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Recent weeks has seen much comment, particularly in the media, about the challenges faced by supply chains and logistics operations in the United Kingdom but also potentially much further afield. But what is the real picture and what does the future hold. Responding to some of the immediate issues and taking a slightly longer term view.
Mersey Maritime Chief Executive, Chris Shirling-Rooke, writes:
Our ports and the wider supply chain have been extremely busy over the last 12 months. Massive change as a result of the United Kingdom withdrawal from the European Union and the impact of the unprecedented challenge in recent times that the Covid-19 pandemic has represented, are bound to have had an impact. But not all of this has been negative. We know that consumer spending remains high and as we enter a period of significant economic recovery, with the likelihood that it will be very robust and strong, people are investing in their homes and businesses which has resulted in unique impact on the construction market as an example. Colleagues across the sector have responded with their customary dedication, hard work and delivery of the extra capacity we need to ensure the country remains fed, fuelled and supplied.
This isn’t to say that the picture is entirely satisfactory at present and we know there is concern, particularly when it comes to supply chains across the UK landside or in other words that around HGVs. We are in close contact with our longstanding members and colleagues with direct experience of the logistics sector which is so closely and inextricably linked to the maritime industry. There are some keen pinch points, some of which have been strongly highlighted in the media this week, perhaps too strongly highlighted. But what is absolutely clear is that we aren’t facing an Armageddon like logistics and supply chain breakdown; far from it. Colleagues right across every aspect of the industry will do what they always do to keep the country supplied, fuelled and fed – working around the clock is nothing new for our sector and its partners.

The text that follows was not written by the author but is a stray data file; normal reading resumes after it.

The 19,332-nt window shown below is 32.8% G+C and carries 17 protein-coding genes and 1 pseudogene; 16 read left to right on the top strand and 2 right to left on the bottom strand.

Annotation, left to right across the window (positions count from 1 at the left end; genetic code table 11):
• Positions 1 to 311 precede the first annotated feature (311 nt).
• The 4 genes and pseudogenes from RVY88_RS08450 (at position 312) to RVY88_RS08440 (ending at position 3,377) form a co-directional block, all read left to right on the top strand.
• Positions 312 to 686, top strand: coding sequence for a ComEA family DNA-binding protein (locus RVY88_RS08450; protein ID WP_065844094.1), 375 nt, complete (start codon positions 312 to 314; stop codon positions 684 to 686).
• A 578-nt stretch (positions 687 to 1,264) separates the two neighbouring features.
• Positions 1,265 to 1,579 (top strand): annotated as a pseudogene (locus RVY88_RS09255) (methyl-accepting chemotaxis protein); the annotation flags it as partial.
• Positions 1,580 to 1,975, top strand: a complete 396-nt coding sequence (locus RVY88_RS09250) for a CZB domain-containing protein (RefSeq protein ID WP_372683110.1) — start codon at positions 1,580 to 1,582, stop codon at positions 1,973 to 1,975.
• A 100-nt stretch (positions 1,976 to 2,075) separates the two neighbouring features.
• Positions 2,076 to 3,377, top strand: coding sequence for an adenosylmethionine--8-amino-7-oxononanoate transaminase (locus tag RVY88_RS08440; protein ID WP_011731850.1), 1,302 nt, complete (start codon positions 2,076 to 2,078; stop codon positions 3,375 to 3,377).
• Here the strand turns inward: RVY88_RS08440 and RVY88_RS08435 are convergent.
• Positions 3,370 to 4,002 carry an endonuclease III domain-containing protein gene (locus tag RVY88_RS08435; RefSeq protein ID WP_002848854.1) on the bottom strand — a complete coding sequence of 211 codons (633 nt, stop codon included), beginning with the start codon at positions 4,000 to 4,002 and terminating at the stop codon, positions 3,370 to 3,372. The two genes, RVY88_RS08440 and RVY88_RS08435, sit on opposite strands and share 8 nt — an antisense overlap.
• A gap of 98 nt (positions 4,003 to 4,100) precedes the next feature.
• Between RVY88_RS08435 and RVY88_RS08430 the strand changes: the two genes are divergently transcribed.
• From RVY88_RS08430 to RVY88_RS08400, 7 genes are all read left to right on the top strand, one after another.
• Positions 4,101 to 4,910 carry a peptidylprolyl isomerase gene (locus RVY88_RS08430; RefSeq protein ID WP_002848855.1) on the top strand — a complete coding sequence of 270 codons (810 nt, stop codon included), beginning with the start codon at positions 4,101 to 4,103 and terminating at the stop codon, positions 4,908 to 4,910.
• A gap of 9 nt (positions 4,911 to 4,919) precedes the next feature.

In the run up to COP26 the theme of modal shift in logistics and the maritime industry more generally is going to be high on the agenda. We know that doing things as they have always been done isn’t an option. But neither does the industry have its head buried in the sand on such matters. We will need to see a much greater emphasis on road to rail for the transport of goods around the country and for an organisation like Mersey Maritime and its members, that also means the imperative of addressing longstanding challenges like east-west connectivity come into sharp focus. There’s more to be done on that subject alone. We look forward to working with our many partners to explore these issues, including how we maximise the opportunity of short and coastal shipping in the movement of freight. Let’s be ambitious as we embrace these long term challenges as well as weathering the short term difficulties we might face in the coming months.